[F]or the text-only crowd, click below to open a PDF transcript of our chat.

Cardiff Garcia, “Alphachat: Tim Harford on the unheralded virtue of messiness“, FT Alphaville, 8 October 2016 (unmetered access for all FT blogs and podcasts – free registration required).

Alphachat is also available on Acast, iTunes and Stitcher.

Bourgeois Dignity

Sunday, July 31st, 2016

An unusual feature of Deirdre McCloskey’s book, Bourgeois Dignity, is the chapter headings which provide a concise summary of the argument of the book. Few books have impressed me so much.

The volume contains 450 pages of text, so each chapter is roughly 10 pages long. In addition there are 42 pages of endnotes, 41 pages of references and a useful 37-page index.

You can read the entire first chapter (pp. 1-9) here. Below is the complete table of contents.

1   The Modern World Was an Economic Tide, But Did Not Have Economic Causes.
2   Liberal Ideas Caused the Innovation
3   And a New Rhetoric Protected the Ideas.   
4   Many Other Plausible Stories Don’t Work Very Well.   
5   The Correct Story Praises “Capitalism.”   
6   Modern Growth Was a Factor of at Least Sixteen.    
7   Increasing Scope, Not Pot-of-Pleasure “Happiness,” Is What Mattered,   
8   And the Poor Won.    
9   Creative Destruction Can Be Justified Therefore on Utilitarian Grounds.   
10   British Economists Did Not Recognize the Tide,   
11   But the Figures Tell.   
12   Britain’s (and Europe’s) Lead Was an Episode,    
13   And Followers Could Leap over Stages.    
14   The Tide Didn’t Happen because of Thrift;    
15   Capital Fundamentalism Is Wrong.    
16   A Rise of Greed or of a Protestant Ethic Didn’t Happen;
17   “Endless” Accumulation Does Not Typify the Modern World.   
18   Nor Was the Cause Original Accumulation or a Sin of Expropriation.   
19   Nor Was It Accumulation of Human Capital, Until Lately.    
20   Transport or Other Domestic Reshufflings Didn’t Cause It,   
21   Nor Geography, nor Natural Resources;   
22   Not Even Coal.    
23   Foreign Trade Was Not the Cause, Though World Prices Were a Context,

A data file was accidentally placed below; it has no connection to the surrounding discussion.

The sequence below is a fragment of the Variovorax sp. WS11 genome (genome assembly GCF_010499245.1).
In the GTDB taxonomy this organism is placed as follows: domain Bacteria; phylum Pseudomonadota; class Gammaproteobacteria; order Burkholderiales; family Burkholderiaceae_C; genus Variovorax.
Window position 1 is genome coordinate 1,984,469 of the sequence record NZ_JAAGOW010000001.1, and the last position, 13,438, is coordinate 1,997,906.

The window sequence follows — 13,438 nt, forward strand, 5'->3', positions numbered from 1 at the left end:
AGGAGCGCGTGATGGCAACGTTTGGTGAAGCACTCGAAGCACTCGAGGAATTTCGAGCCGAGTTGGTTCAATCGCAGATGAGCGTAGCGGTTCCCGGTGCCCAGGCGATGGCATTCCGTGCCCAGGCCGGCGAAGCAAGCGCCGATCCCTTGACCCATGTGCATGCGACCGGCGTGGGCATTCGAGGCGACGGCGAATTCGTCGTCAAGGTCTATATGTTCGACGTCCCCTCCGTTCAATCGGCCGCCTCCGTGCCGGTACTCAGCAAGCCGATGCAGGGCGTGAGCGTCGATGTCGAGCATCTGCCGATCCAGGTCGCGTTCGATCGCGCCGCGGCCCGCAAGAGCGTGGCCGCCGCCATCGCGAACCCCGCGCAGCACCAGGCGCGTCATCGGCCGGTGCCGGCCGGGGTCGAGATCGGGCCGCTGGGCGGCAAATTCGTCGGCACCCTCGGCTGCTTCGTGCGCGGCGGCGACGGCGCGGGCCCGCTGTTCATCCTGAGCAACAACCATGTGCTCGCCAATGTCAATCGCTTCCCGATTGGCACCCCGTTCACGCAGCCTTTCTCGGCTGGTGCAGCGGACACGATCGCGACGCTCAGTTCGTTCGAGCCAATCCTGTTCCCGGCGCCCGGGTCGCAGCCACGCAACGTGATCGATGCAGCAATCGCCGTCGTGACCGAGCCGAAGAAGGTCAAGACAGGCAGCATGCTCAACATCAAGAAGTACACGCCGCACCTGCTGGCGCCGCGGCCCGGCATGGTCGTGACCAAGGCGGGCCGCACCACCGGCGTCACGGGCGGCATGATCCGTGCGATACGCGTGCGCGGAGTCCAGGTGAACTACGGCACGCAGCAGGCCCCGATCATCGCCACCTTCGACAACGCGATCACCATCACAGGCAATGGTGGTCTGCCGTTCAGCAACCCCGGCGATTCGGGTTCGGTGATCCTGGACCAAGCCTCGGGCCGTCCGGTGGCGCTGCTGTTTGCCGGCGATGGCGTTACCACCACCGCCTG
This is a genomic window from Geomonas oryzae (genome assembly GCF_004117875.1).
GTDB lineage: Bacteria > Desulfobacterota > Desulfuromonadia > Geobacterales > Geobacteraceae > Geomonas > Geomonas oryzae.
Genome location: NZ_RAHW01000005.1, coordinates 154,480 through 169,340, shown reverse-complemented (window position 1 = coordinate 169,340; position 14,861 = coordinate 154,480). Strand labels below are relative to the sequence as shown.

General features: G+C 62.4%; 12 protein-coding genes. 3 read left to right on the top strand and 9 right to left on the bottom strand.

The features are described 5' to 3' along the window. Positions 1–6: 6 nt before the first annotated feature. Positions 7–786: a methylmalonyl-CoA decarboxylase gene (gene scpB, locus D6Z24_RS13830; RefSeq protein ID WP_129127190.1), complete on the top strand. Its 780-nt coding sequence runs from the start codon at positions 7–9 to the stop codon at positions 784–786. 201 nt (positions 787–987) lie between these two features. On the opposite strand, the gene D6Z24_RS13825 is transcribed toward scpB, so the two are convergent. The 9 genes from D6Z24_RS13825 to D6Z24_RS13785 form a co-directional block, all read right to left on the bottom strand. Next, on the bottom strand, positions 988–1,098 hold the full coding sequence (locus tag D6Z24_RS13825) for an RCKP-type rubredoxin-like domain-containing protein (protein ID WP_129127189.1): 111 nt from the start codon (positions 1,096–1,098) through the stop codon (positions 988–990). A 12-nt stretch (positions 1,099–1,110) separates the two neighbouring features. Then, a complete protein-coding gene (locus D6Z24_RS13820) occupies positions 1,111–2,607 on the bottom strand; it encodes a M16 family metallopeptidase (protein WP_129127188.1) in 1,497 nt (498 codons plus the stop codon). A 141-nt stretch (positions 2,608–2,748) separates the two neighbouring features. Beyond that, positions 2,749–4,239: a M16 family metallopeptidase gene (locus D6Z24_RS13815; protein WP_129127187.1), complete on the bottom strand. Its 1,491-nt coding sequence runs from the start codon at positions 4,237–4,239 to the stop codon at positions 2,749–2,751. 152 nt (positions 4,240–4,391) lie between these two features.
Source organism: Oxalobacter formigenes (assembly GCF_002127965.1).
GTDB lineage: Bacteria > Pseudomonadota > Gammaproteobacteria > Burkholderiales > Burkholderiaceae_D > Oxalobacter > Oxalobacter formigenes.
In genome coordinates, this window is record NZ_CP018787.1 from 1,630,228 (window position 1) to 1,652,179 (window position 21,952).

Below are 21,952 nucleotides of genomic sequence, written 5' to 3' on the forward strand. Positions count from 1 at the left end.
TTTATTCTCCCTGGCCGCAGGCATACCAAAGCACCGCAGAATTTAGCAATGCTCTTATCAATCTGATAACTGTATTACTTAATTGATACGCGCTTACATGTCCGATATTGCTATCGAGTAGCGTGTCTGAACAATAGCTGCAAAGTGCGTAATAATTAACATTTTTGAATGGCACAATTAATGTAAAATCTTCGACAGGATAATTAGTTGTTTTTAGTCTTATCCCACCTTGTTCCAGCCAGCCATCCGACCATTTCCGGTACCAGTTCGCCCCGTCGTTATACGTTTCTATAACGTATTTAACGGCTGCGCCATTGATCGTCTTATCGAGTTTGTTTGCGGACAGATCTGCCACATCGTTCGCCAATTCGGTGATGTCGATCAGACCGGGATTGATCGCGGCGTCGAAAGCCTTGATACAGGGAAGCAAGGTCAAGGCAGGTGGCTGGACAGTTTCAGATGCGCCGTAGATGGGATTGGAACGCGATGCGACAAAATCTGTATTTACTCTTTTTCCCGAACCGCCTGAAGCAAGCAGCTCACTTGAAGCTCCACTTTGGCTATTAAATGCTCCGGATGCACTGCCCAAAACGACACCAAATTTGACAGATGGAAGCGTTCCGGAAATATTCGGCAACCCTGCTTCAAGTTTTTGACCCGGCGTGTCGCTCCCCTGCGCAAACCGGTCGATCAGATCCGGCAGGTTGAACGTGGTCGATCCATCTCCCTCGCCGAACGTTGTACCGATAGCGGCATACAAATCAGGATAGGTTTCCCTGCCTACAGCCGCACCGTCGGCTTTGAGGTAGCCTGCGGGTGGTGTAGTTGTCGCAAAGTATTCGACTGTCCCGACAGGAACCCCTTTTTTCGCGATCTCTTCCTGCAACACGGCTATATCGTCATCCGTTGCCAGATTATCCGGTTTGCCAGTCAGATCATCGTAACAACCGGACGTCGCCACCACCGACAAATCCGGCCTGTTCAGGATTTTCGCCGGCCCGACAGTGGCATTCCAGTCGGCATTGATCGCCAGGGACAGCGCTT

24   And the Logic of Trade-as-an-Engine Is Dubious,   
25   And Even the Dynamic Effects of Trade Were Small.    
26   The Effects on Europe of the Slave Trade and British Imperialism Were Smaller Still,
27   And Other Exploitations, External or Internal, Were Equally Profitless to Ordinary Europeans.   
28   It Was Not the Sheer Quickening of Commerce    
29   Nor the Struggle over the Spoils.   
30   Eugenic Materialism Doesn’t Work;
31   Neo-Darwinism Doesn’t Compute;    
32   And Inheritance Fades.
33   Institutions Cannot Be Viewed Merely as Incentive-Providing Constraints,   
34   And So the Better Institutions, Such as Those Alleged for 1689, Don’t Explain,
35   And Anyway the Entire Absence of Property Is Not Relevant to the Place or Period   
36   And the Chronology of Property and Incentives Has Been Mismeasured,    
37   And So the Routine of Max U Doesn’t Work.
38   The Cause Was Not Science,   
39   But Bourgeois Dignity and Liberty Entwined with the Enlightenment.   
40   It Was Not Allocation:   
41   It Was Words.   
42   Dignity and Liberty for Ordinary People, in Short, Were the Greatest Externalities,
43   And the Model Can Be Formalized.   
44   Opposing the Bourgeoisie Hurts the Poor,    
45   And the Bourgeois Era Warrants Therefore Not Political or Environmental Pessimism   
46   But an Amiable, if Guarded, Optimism.   

Deirdre N. McCloskey, Bourgeois Dignity: Why Economics Can’t Explain the Modern World (University of Chicago Press, 2010), pp. vii-ix.


low interest rates

Sunday, July 31st, 2016

Nominal interest rates on secure debt, such as long-term government bonds, are now very low, even zero or negative in some countries. Economists prefer to look at real interest rates (nominal rates less inflation), which are more informative. After all, nominal rates might be very high, but if inflation is even higher, the return is negative for those who purchase bonds.

Cuban-American economist Carmen Reinhart looks at real interest rates in advanced economies over time, and finds that bouts of negative real rates have been common for more than a century. What is novel is deflation (falling prices), which requires negative nominal rates to produce the negative real rates central banks seek in order to stimulate growth.

[The chart below] shows that the 2010-2016 period is not the first episode of widespread negative real returns on bonds. The periods around World War I and World War II are routinely overlooked in discussions that focus on deregulation of capital markets since the 1980s. As in the past, during and after financial crises and wars, central banks increasingly resort to a form of “taxation” that helps liquidate the huge public- and private-debt overhang and eases the burden of servicing that debt.